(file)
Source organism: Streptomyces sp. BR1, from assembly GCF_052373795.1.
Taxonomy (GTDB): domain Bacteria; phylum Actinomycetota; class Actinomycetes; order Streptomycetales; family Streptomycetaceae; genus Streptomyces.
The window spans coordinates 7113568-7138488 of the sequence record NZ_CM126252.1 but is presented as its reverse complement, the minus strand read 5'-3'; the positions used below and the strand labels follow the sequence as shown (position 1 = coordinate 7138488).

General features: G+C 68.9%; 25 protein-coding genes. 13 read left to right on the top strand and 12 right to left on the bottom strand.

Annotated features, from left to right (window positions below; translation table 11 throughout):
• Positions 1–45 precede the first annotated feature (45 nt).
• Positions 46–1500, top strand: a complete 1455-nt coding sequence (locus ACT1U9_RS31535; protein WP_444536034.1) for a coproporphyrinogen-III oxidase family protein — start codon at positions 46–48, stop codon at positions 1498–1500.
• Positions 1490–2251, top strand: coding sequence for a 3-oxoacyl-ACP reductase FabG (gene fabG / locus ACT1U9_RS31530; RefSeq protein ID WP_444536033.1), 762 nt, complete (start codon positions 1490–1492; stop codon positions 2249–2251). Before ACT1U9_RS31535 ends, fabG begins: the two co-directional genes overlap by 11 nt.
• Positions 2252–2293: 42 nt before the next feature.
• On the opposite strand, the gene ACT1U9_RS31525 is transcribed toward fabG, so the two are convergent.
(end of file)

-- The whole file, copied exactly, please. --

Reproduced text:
Source organism: Streptomyces sp. BR1, from assembly GCF_052373795.1.
Taxonomy (GTDB): domain Bacteria; phylum Actinomycetota; class Actinomycetes; order Streptomycetales; family Streptomycetaceae; genus Streptomyces.
The window spans coordinates 7113568-7138488 of the sequence record NZ_CM126252.1 but is presented as its reverse complement, the minus strand read 5'-3'; the positions used below and the strand labels follow the sequence as shown (position 1 = coordinate 7138488).

General features: G+C 68.9%; 25 protein-coding genes. 13 read left to right on the top strand and 12 right to left on the bottom strand.

Annotated features, from left to right (window positions below; translation table 11 throughout):
• Positions 1–45 precede the first annotated feature (45 nt).
• Positions 46–1500, top strand: a complete 1455-nt coding sequence (locus ACT1U9_RS31535; protein WP_444536034.1) for a coproporphyrinogen-III oxidase family protein — start codon at positions 46–48, stop codon at positions 1498–1500.
• Positions 1490–2251, top strand: coding sequence for a 3-oxoacyl-ACP reductase FabG (gene fabG / locus ACT1U9_RS31530; RefSeq protein ID WP_444536033.1), 762 nt, complete (start codon positions 1490–1492; stop codon positions 2249–2251). Before ACT1U9_RS31535 ends, fabG begins: the two co-directional genes overlap by 11 nt.
• Positions 2252–2293: 42 nt before the next feature.
• On the opposite strand, the gene ACT1U9_RS31525 is transcribed toward fabG, so the two are convergent.